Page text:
STRIKING nurses will today present court orders to government, barring their sacking. On Friday, the health workers obtained orders, following threats from government to terminate their employment, on claims of absenteeism from work and participating in an unlawful strike.
They have been on a standoff since December 3, demanding among others, registration of the Kenya National Union of Nurses.
Speaking yesterday on phone, KNUN secretary general, Seth Panyako hailed the court's decision to compel the government to register the union.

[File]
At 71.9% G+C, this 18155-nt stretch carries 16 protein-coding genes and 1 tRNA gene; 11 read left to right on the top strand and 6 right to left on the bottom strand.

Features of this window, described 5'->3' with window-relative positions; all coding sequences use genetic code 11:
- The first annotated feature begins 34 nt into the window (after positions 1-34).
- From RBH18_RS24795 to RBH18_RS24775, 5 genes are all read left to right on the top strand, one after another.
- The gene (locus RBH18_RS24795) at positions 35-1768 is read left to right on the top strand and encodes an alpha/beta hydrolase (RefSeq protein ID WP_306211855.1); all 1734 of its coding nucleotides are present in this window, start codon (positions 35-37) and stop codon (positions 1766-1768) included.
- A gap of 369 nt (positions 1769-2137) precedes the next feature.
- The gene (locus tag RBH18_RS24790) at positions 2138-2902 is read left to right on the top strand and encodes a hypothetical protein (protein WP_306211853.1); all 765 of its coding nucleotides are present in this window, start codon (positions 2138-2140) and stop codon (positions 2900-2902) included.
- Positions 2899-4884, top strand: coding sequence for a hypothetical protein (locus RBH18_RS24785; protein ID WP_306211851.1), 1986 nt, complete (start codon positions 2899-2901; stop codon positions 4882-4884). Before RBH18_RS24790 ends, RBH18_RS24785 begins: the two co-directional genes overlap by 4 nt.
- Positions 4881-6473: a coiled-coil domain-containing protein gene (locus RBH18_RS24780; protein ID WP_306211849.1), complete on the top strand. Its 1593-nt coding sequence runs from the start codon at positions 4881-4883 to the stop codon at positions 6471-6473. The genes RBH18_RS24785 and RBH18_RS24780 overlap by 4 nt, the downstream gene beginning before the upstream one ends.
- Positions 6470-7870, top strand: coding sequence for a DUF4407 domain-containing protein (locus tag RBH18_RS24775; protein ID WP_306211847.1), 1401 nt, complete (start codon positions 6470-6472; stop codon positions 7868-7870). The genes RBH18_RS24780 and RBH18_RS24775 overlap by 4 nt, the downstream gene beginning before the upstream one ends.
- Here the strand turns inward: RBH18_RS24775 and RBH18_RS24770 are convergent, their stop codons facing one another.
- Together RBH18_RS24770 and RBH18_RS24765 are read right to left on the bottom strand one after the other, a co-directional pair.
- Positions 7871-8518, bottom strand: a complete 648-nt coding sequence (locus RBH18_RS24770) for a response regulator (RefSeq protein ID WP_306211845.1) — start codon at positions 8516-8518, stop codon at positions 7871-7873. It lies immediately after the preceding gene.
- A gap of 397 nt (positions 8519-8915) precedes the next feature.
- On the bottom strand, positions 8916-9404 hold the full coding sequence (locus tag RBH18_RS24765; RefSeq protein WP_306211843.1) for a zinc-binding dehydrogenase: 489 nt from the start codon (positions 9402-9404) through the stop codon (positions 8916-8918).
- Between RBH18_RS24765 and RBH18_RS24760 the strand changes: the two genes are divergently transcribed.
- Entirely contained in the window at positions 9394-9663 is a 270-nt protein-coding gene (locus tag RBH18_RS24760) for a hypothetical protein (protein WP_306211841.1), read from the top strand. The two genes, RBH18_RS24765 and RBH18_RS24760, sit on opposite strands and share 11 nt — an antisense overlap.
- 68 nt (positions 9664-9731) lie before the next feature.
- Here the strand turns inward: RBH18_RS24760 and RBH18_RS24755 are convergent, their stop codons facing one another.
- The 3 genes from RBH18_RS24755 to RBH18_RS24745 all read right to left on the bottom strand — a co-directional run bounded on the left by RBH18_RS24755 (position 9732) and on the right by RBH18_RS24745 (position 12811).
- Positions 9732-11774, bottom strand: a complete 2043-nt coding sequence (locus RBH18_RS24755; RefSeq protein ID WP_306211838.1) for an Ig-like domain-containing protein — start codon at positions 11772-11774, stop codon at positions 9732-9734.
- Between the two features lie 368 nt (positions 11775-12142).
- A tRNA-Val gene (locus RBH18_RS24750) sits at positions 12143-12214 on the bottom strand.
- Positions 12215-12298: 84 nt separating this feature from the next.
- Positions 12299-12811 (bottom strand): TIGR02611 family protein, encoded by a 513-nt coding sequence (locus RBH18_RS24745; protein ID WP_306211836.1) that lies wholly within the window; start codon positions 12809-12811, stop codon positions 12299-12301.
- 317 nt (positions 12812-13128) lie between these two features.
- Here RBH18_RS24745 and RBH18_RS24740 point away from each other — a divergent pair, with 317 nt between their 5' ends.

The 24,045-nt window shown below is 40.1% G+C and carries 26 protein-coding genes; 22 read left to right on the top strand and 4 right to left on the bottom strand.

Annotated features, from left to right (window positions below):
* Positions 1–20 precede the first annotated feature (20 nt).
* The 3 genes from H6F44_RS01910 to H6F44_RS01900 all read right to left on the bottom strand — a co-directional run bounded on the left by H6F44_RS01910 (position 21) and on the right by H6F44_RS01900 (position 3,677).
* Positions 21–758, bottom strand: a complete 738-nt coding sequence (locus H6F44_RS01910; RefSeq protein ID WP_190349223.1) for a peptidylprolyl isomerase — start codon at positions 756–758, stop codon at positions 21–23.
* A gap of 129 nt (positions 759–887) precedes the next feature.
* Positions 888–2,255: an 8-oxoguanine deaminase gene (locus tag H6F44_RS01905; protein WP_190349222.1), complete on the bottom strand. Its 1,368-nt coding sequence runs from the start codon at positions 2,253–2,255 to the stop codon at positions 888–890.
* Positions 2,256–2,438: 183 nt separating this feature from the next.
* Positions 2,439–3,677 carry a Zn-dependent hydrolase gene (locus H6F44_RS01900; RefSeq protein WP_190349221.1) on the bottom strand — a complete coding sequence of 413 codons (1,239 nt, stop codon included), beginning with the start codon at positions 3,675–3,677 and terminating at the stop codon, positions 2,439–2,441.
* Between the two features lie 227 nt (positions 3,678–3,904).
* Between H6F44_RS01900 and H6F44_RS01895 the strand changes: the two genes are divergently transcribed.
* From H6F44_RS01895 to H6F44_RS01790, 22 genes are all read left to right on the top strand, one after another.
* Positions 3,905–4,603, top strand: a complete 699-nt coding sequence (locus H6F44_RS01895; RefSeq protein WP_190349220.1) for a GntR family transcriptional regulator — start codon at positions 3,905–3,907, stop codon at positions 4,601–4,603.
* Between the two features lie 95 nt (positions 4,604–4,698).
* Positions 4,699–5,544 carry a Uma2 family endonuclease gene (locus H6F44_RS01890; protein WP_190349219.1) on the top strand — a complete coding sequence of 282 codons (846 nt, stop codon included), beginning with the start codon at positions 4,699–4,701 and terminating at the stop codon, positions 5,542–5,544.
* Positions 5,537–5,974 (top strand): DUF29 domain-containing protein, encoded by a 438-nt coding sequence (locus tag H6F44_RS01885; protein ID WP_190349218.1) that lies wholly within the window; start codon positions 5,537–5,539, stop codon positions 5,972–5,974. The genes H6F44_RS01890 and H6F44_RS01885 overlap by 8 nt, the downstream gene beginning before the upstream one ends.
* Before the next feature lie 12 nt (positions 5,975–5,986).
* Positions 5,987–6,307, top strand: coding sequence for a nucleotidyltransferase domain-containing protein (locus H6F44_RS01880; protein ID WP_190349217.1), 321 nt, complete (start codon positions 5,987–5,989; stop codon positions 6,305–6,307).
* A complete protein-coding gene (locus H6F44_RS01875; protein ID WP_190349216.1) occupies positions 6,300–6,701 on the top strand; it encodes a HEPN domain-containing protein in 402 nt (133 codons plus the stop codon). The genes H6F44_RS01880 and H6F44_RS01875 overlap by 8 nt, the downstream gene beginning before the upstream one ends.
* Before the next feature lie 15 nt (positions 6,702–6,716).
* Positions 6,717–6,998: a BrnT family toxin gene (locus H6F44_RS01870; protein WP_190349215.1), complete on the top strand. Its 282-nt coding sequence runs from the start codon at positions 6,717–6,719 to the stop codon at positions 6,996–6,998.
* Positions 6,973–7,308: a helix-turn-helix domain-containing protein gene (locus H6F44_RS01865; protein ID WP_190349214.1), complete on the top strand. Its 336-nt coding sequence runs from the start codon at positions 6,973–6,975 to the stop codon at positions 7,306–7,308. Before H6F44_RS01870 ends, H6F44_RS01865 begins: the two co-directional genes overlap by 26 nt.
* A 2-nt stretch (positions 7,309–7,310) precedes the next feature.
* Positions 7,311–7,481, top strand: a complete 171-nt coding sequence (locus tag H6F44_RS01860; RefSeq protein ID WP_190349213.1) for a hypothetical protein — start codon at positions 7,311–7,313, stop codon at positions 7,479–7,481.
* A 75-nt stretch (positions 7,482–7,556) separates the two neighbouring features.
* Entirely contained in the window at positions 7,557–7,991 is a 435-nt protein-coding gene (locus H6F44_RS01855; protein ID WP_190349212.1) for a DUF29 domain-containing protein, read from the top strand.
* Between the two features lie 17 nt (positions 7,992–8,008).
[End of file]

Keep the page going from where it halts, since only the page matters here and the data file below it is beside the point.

"We now know that workers and poor Kenyans have the judiciary to look up to," he said. He expressed optimism that the Labour ministry will issue them with the registration certificate on Wednesday, a position he said will end the four-week long strike.
There has been a war of words between the National Labour Board and KNUN, with the former insisting that nurses do not need a trade union, as they are adequately represented.
Nurses currently remit their monthly contributions to the Union of Kenya Civil Servants, which they say is an amorphous body that does not represent their plights.
Services in public hospitals have adversely been hampered, with unconfirmed casualties being reported, especially in Western, Nyanza and the Coast regions. In Friday's ruling, Industrial Court judge, Njagi Marete said that nurses have a constitutional right to go on strike.